What’s up in the sky next month?
The kings and queens of the solar system show themselves to best advantage in May.
Everyone likes a good story and astronomy is littered with the characters from good stories. The planets take their names from the mythology of a pre-scientific age and in May two of the brightest are prominent in the evening sky.
Venus dominates the evening sky. Throughout May half an hour after sunset you can see it as the brightest object hanging low above the horizon. Not exactly close at 200 million kilometres away from us but easily seen. Frequently called the evening star as it is the first object to be seen in the sky after sunset and long associated with the goddess of love and beauty, possibly as it is the brightest of all the planets. Of course we now know that if Venus should be associated with anything it should be a hellish inferno and not beauty. The Venusian climate would melt metal, the air pressure crushes with the force of kilometre deep water, it rains acid, snows metal and the entire place is covered in volcanoes. If there is one thing we can say for certain about the goddess of beauty it is that she was certainly misnamed.
At the same time that the queen of the planets sinks into the west the king of the planets rises in the east. An hour or two after sunset the brightest object hanging above the eastern horizon is Jupiter. Even further away at 700 million kilometres Jupiter is so bright and easily seen because it is huge. In legend Jupiter was the king of the Roman pantheon of gods and the planet has a suitably impressive set of facts to help it live up to that name.
Jupiter is the largest planet in the solar system. At 1,000 times larger than the Earth, it has 69 moons; a single storm on Jupiter has raged for 400 years and could swallow the whole of the planet Earth twice over with room to spare. By any measure this is a large planet! With even a small pair of binoculars you can look at Jupiter and see some of its moons and, over a few days, you can see them dancing around the planet as they travel around their parent planet; the same observations that Galileo made in 1610 and which displaced the Earth from the centre of the Universe.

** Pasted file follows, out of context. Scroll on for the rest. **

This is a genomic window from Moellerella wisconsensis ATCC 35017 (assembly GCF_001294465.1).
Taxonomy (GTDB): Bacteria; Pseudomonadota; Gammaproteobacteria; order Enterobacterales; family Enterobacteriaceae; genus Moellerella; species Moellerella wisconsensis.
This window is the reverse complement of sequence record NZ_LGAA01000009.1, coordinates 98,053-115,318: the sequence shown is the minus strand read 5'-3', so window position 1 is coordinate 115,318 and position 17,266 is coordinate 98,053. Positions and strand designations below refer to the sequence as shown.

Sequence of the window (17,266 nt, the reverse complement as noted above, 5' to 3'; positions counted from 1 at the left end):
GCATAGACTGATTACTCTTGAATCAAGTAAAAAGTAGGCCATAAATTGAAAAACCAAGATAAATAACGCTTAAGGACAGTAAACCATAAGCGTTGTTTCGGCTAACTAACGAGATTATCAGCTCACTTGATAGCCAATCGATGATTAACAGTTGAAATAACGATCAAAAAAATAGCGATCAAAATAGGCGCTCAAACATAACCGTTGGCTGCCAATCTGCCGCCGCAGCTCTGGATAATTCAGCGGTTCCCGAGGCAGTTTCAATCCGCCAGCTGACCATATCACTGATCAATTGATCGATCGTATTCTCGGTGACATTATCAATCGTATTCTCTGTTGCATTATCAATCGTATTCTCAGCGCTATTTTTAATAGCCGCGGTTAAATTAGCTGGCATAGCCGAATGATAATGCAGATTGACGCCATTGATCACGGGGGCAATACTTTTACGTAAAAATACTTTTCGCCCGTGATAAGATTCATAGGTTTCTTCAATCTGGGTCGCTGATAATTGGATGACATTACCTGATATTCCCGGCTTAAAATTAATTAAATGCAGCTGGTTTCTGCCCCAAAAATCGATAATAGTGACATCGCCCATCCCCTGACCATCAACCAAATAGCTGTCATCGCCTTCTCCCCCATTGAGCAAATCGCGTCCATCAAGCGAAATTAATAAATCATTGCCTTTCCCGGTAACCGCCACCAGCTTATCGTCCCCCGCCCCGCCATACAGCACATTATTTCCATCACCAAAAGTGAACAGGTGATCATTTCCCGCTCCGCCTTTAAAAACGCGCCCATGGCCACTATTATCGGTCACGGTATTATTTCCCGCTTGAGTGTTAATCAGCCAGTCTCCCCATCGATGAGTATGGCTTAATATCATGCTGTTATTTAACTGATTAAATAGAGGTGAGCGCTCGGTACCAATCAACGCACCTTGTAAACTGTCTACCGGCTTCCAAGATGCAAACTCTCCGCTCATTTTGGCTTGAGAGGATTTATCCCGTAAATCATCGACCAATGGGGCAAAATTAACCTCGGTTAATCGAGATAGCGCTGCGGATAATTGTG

So why are we interested in them? Venus could, billions of years ago, have been quite hospitable for life but natural global warming long put paid to any chance of that. Around Jupiter there are moons with oceans larger than any on Earth which could be host to life now. Studying them tells us a lot about us. Most space research has far more to do with learning about us even if we are looking up.
Jarvis Brand wrote this piece. He runs the planetarium for the Observatory Science Centre at Herstmonceux and can be contacted on email@example.com, 01323 832731.
The Observatory Science Centre is open every day until 2nd December and in May will also be open on the 5th May for the Eta Aquarid meteor shower and the 18th May for “museums at night”.